Yarn Spotlight Addition: Winter 2011

Dec 16, 2011

Sure, crocheted socks are great for lounging around fireside. But can you really tuck them into shoes? Yes, you can! The secret is to use sock weight yarn.  Sock yarn ranges in weight from fingering to sport (see the Yarn Standards Chart for comparison). Yarn designated for socks often included nylon for added strength; socks see a lot more wear than other crocheted apparel!

In the Winter 2011 issue of Interweave Crochet, we an overview of a five sock yarns and how they measure up to the task of crochet. Here are three more.

Three Irish Girls Adorn Sock

Content: 80% merino, 20% nylon Put-up: 3.5 oz, 100 g/430 y, 393 m Construction: 3-ply CARE: machine wash gentle and cool, lay flat to dry  Color: winter birch Hook: D-3 (3.25 mm)

Soft, smooshy, and pretty to look at, all at once! This yarn is as strong as it is beautiful. Yarns are dyed to order, with enough yardage per skein to make a pair of socks. That means each pair you make will be unique! And if the color isn't enough to make you swoon, the crocheting will take you over the edge.



Cascade Heritage

Content: 75% merino superwash, 25% nylon Put-up: 3.5 oz, 100 g/437 y, 400 m Construction: 4-ply Care: machine wash gentle cool, machine dry gentle and low Color: 5610 camel Hook: D-3 (3.25 mm)

A tight twist led me to experiment with a lacy pattern, which it held up to nicely. The solid and lacy portions are both quite stretchy. It looks a little like a Suess sock there, but made large, this would be a happy design. The yarn is sturdy with a silky feel. Available in more than sixty solids and a baker's dozen of quatros (four colors plied together), this yarn is an excellent choice for colorwork garments.

Dream in Color Smooshy

Content: 100% Australian merino wool superwash Put-up: 4 oz, 113 g/450 y, 411 m Construction: 3-ply CARE: machine wash, lay flat to dry or tumble dry and remove while still damp Color: 310 petal shower Hook: D-3 (3.25 mm)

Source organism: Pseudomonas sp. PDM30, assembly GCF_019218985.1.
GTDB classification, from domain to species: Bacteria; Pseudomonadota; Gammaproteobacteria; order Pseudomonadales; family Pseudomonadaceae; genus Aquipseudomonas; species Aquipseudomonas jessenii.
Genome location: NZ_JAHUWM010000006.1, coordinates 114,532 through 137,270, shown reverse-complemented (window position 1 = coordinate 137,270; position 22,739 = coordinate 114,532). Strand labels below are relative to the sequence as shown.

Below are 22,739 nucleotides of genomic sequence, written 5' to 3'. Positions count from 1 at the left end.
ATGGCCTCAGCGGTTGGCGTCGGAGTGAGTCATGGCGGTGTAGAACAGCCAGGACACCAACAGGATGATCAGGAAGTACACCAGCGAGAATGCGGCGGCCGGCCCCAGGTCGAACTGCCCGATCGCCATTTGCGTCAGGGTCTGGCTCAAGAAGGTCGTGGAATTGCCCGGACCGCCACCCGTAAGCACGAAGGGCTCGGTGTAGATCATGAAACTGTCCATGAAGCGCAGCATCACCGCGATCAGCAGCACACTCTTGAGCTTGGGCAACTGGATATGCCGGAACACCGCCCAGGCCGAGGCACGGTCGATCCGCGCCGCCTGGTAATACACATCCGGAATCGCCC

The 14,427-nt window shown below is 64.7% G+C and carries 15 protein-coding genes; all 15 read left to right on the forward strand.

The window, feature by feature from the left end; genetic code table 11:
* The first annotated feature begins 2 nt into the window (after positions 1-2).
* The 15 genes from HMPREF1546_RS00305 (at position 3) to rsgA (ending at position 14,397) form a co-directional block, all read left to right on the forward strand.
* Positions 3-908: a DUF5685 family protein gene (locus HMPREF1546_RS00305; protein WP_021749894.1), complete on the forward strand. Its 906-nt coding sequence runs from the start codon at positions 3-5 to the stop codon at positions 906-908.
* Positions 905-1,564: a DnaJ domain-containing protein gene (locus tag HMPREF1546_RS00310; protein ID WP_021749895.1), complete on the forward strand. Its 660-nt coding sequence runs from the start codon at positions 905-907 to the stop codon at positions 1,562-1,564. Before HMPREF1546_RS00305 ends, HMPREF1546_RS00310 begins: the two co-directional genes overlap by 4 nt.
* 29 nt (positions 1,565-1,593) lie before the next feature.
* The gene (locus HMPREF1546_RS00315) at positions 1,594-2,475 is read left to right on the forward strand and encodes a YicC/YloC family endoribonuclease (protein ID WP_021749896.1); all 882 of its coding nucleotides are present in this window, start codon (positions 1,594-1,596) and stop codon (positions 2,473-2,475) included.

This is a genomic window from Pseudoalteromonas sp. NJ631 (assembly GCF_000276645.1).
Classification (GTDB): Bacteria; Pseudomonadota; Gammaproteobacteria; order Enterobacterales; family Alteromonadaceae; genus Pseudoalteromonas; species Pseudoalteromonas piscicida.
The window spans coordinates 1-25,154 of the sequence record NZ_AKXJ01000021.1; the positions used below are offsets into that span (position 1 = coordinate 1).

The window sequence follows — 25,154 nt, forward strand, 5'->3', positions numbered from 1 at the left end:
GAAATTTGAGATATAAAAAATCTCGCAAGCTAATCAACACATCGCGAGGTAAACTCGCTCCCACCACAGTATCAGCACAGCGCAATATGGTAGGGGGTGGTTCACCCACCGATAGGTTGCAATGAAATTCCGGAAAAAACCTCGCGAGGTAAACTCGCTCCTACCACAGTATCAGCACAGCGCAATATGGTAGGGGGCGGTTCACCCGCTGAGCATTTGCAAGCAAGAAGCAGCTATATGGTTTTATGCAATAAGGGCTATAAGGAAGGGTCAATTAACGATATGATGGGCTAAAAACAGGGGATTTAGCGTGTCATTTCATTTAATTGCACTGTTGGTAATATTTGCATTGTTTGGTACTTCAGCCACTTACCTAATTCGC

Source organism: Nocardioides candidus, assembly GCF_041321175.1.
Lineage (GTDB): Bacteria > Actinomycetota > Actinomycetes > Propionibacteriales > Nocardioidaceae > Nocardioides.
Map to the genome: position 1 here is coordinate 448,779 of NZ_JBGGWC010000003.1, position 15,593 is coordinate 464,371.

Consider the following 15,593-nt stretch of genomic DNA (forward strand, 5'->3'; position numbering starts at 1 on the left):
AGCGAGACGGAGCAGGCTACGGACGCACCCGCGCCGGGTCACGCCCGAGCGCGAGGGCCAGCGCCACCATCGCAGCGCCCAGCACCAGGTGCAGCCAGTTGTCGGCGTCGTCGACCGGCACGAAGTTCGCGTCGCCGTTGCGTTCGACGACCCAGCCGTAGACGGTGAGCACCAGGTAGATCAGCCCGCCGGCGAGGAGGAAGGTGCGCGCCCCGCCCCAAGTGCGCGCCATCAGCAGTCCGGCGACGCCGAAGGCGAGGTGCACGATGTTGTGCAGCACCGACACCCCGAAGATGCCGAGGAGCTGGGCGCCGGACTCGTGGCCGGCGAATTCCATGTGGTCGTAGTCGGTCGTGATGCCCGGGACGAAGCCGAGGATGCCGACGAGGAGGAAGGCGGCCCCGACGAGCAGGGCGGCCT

The name says it all: Smooshy. This yarn, spun and hand-dyed in the United States, has spring to spare. It crochets like a dream as well. Sometimes bounce and stretch come at the expense of softness--but not with this yarn! Subtle toning prevents the colors from pooling or striping, making it a great choice for garments as well. Yum.



Also in the Winter 2011 issue of Interweave Crochet, you'll find three sock patterns, including a Basic Recipe for Cuff-Down Socks. In the Spring 2012 issue, we'll have a Basic Recipe for Toe-Up Socks.

Want more? Check the Crochet Me store for more crochet sock patterns.

Happy sock crocheting!

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jjennifer143 wrote
on Dec 16, 2011 11:40 AM

Thanks Marcy!  I am OBSESSED with crocheting socks, and even signed up for the Sock Crochet class at Stitches West.  I am experimenting with all kinds of socks, and want to have some experience to prepare for the class.  

For Christmas I made 3 sets of pedicure/spa socks for friends.  They are unique, and have no heel gusset and no toe - no-brainers!   See pictures at www.craftsy.com/project/view/Pedicure-socks/17481

As much as I love crocheting socks, these spa socks took 3  hours each (6 hours per pair).  Has that been everybody's experience??